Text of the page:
The coronavirus pandemic has changed the world forever and as most of the world’s population opt to stay indoors and amend their day-to-day behaviour, businesses everywhere are taking a hit. Despite daily press briefings from the government making promises made of bailouts, benefits and business bankrolls, many companies are being forced to take a stand and take drastic, immediate action to ensure their survival. This is, unfortunately, often in the form of mass redundancies, forced unpaid leave for employees or temporary closure.
However, through every crisis, there lays opportunity; there are businesses out there shining a light on good practice and really taking care of their employees where they can. When the pandemic’s hold over the world is over, it’s these firms that will be considered good examples and exemplary employers. Of course, not everyone is in the position to take these measures, but where they can happen, and are, they’re fast becoming a guiding light in otherwise global darkness.
Home Bargains: Staff Help Fund
Budget retailer Home Bargains have announced a £30m fund to support the wellbeing of their employees during the coronavirus crisis. The Liverpool-based discounter has over 22,000 employees in the UK and acknowledges that they are ‘working around the clock’ to provide decent stock levels of home essentials. The fund will pay employees their full rate for up to two weeks of self-isolation, give added support to those in high risk groups needing to take an extended period of leave, and pay anyone who doesn’t need to self-isolate in 2020 a fortnight’s extra wages thereafter. Needless to say, this is over and above legal requirements and truly a stand-out employer initiative!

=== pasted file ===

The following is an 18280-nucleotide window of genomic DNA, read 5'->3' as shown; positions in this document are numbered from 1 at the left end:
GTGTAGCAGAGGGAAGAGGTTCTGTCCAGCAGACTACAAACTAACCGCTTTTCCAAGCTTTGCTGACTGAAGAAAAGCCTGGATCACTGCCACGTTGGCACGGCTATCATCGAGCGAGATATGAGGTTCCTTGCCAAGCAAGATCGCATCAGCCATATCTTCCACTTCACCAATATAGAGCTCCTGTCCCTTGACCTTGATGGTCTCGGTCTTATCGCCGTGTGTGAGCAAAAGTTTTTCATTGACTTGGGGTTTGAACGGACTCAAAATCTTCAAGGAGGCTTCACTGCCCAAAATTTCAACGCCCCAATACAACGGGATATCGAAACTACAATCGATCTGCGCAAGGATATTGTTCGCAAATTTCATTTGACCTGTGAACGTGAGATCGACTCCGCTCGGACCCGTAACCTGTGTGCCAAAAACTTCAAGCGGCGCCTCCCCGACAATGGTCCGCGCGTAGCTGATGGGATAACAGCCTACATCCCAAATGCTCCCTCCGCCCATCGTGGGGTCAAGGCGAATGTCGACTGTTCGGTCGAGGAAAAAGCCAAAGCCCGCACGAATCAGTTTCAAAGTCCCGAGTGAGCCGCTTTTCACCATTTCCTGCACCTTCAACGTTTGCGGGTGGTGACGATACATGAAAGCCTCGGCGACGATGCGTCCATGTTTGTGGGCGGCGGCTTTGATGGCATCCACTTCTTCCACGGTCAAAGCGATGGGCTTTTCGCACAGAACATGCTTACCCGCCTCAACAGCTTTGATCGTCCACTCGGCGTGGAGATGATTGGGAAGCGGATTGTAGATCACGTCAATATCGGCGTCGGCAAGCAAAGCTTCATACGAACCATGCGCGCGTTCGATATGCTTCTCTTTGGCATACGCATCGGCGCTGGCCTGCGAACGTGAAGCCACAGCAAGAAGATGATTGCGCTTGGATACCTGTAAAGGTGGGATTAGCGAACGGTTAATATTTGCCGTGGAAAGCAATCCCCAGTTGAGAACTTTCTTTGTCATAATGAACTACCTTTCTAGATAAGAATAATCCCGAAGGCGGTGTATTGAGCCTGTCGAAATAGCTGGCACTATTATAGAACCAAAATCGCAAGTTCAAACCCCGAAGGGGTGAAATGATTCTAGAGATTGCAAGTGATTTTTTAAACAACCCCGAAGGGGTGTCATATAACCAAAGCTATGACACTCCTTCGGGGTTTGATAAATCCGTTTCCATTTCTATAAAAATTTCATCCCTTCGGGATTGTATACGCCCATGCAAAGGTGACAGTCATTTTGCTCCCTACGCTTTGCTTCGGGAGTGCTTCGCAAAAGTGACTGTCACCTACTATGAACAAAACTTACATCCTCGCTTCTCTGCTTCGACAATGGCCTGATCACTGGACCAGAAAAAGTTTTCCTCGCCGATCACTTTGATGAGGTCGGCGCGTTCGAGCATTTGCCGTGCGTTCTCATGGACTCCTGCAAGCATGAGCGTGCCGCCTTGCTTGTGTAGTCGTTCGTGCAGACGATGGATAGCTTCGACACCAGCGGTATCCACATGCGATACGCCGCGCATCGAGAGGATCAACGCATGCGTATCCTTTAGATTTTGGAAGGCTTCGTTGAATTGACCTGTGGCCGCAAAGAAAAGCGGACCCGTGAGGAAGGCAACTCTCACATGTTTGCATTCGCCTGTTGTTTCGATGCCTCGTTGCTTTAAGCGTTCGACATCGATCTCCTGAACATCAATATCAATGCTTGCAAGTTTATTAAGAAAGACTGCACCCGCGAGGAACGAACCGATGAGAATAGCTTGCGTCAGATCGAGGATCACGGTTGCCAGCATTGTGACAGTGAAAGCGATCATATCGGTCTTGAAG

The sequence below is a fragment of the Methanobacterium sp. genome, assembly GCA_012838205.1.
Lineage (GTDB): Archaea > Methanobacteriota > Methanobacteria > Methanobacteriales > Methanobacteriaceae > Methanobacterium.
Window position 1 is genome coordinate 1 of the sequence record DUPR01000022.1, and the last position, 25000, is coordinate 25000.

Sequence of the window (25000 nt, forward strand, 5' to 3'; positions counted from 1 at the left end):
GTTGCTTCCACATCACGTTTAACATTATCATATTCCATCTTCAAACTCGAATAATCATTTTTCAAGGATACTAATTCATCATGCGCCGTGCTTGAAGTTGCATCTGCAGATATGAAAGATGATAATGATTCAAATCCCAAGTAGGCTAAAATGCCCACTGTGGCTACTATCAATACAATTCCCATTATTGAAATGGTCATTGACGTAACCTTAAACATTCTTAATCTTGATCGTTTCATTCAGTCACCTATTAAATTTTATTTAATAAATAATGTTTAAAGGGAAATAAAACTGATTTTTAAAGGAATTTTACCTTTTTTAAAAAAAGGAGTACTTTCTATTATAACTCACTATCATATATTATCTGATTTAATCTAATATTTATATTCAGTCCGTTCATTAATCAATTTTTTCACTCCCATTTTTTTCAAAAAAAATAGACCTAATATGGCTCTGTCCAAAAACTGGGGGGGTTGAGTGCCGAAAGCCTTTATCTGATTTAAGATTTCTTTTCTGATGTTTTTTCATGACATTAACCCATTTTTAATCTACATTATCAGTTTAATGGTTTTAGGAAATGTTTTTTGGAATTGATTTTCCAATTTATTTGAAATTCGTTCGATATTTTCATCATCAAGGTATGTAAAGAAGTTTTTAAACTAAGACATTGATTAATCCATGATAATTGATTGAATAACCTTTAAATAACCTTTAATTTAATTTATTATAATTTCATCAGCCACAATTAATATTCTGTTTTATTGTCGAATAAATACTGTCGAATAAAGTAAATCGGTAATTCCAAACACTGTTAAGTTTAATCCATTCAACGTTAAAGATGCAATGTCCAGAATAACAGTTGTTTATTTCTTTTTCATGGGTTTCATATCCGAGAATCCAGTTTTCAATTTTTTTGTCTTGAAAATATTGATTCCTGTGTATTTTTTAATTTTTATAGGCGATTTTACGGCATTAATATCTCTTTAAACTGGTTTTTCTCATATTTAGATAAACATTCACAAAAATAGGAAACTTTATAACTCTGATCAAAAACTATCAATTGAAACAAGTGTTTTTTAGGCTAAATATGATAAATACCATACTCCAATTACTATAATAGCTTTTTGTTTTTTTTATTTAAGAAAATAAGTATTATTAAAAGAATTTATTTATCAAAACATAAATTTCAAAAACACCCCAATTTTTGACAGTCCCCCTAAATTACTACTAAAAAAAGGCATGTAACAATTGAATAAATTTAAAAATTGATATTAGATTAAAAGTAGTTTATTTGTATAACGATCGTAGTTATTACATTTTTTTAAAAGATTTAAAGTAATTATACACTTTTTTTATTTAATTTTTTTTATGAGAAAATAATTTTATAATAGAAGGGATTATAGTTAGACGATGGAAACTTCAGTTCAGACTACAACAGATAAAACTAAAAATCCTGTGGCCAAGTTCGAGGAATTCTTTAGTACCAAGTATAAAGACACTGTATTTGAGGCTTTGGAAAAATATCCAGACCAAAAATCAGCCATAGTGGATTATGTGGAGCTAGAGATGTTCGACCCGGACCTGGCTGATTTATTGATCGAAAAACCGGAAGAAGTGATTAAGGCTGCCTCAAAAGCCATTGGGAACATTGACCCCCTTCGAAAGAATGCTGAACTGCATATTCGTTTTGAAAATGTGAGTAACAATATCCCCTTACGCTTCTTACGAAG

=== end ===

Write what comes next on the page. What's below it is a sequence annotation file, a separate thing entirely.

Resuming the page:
Tesco: Fully Paying At Risk Employees
Tesco issued internal communications to all of its employees aged over 70 to assure them that they will be paid, in full, for the duration of their suggested 12-week quarantine. Two of the twelve weeks taken will count as holiday, but this is still a vast improvement on the SSP (Statutory Sick Pay) most will receive.
Supermarkets: Creating New Jobs, Fast
Supermarket workers have historically been undervalued, but are now at the forefront of the effort to keep life as normal as possible for the public. Aldi, Asda, Co-Op and Lidl have all announced that they are hiring new staff with immediate effect on temporary contracts to keep up with demand: fast-tracking applications and pay-packets. This fills a vital and rapidly rising gap in the employment market as other industries shed their employees.
Aviva: Humanising Senior Employees
This is a busy period for insurance companies, and at Aviva, like many others, most meetings are now happening remotely and over webcams. Senior employees are encouraging colleagues to acknowledge their children and pets about – normalising and humanising the reality of many people’s new working situations. They have also segregated offices, reserved VPN access for vulnerable workers and have installed hand sanitiser stations on every office floor.